In these sort of cases, the solution is a line or plane or something similar, embedded within the input space. When describing this solution we can choose any variable that is not orthogonal to it as a free variable, and then once we have enough to fully describe a projection of the solution with the same number of dimensions, we can say any other variables we would need to get back to the solution set have you are "basic", forced by the selection of free variables to take on a particular value.

In case 1, the solution is $$x = (\frac{109}{42}, \frac{1}{21}, -\frac{55}{42}) + (2,1,4)t$$, and since none of $$(1,0,0)$$, $$(0,1,0)$$, and $$(0,0,1)$$ are orthogonal to $$2,1,4$$, we can pick any one of $$x_1$$, $$x_2$$, and $$x_3$$ to be the free variable.

In case 2, the solution can be described as the line $$x = (0,5) + (1,0)t$$, where it is obvious that $$(0,1)$$ is orthogonal to the solution line, and so $$x_2$$ cannot be considered free.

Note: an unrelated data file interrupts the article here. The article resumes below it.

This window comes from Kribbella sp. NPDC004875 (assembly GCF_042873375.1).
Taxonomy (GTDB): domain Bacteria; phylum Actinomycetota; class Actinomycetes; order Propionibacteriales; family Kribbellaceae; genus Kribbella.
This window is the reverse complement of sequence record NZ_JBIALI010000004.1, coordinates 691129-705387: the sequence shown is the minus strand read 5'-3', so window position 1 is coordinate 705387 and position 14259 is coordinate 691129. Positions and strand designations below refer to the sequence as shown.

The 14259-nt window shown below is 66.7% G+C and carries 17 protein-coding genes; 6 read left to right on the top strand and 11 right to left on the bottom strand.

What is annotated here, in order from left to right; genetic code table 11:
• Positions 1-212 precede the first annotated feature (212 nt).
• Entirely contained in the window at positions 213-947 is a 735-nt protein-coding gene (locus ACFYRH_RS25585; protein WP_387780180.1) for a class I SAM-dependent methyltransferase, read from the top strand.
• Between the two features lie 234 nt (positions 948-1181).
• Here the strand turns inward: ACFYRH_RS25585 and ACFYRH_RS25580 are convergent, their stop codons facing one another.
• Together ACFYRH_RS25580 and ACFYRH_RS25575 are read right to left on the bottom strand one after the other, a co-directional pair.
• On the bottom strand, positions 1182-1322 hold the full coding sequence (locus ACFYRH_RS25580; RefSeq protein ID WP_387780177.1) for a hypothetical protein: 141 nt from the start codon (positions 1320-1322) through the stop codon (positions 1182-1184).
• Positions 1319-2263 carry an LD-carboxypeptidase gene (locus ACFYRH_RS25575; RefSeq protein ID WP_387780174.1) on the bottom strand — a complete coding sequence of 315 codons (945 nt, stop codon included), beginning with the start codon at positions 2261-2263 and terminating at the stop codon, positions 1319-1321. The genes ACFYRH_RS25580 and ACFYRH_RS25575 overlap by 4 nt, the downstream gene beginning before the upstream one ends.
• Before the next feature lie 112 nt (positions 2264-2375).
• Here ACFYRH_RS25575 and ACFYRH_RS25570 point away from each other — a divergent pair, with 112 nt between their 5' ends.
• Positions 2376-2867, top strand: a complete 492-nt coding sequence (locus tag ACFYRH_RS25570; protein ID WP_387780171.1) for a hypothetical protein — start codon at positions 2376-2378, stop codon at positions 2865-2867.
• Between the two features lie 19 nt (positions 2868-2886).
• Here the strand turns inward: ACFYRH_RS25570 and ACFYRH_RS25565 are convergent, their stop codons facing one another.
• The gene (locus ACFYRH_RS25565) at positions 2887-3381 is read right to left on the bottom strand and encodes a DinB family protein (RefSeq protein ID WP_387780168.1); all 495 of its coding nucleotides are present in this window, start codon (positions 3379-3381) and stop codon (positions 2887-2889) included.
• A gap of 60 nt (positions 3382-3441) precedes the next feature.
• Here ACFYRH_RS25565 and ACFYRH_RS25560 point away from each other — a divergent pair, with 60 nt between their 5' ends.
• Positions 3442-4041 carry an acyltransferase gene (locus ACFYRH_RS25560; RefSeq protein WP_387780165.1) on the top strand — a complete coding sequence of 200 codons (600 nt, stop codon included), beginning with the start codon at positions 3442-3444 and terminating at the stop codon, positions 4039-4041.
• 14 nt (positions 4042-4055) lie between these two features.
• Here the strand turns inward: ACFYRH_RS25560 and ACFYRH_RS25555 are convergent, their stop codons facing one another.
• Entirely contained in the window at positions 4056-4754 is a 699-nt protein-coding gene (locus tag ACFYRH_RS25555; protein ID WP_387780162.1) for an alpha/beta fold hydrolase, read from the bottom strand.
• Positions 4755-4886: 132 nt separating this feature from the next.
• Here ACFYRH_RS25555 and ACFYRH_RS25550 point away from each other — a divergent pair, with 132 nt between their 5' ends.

I've done a bit of searching to figure out how to detect this in the RREF. here's an example.

$$\begin{pmatrix} 1\\ 4 \end{pmatrix}= \begin{pmatrix} 4& -6 & 3\\ -2 & 3 & 4 \end{pmatrix}\begin{pmatrix} x_1\\ x_2\\ x_3 \end{pmatrix}$$

This has RREF

$$\left(\begin{array}{ccc|c} 1 & -\frac{3}{2} & 0 & -\frac{4}{11}\\ 0 & 0 & 1 & \frac{9}{11} \end{array}\right)$$

And it turns out that $$x_3 = \frac{9}{11}$$ all the time. The solution set is $$(-\frac{2}{11}, \frac{4}{33}, \frac{9}{11}) + (2,3,0)t$$; this is clearly orthogonal to $$(0,0,1)$$ and so $$x_3$$ is fixed.

This provides guidance to the answer The second row of the RREF contains only columns from $$x_3$$ and the solution vector, so this one must be fixed; I can select from $$x_1$$ and $$x_2$$ to be free because they share a row.

Applying this wisdom to case 1: selecting one of $$x_1$$ or $$x_2$$ to be free fixes $$x_3$$ by the action of one of the rows, which then (since everything else in the other row is fixed) fixes the other one, and picking $$x_3$$ to be free fixes $$x_1$$ and $$x_2$$ by the respective actions of the two rows in themselves.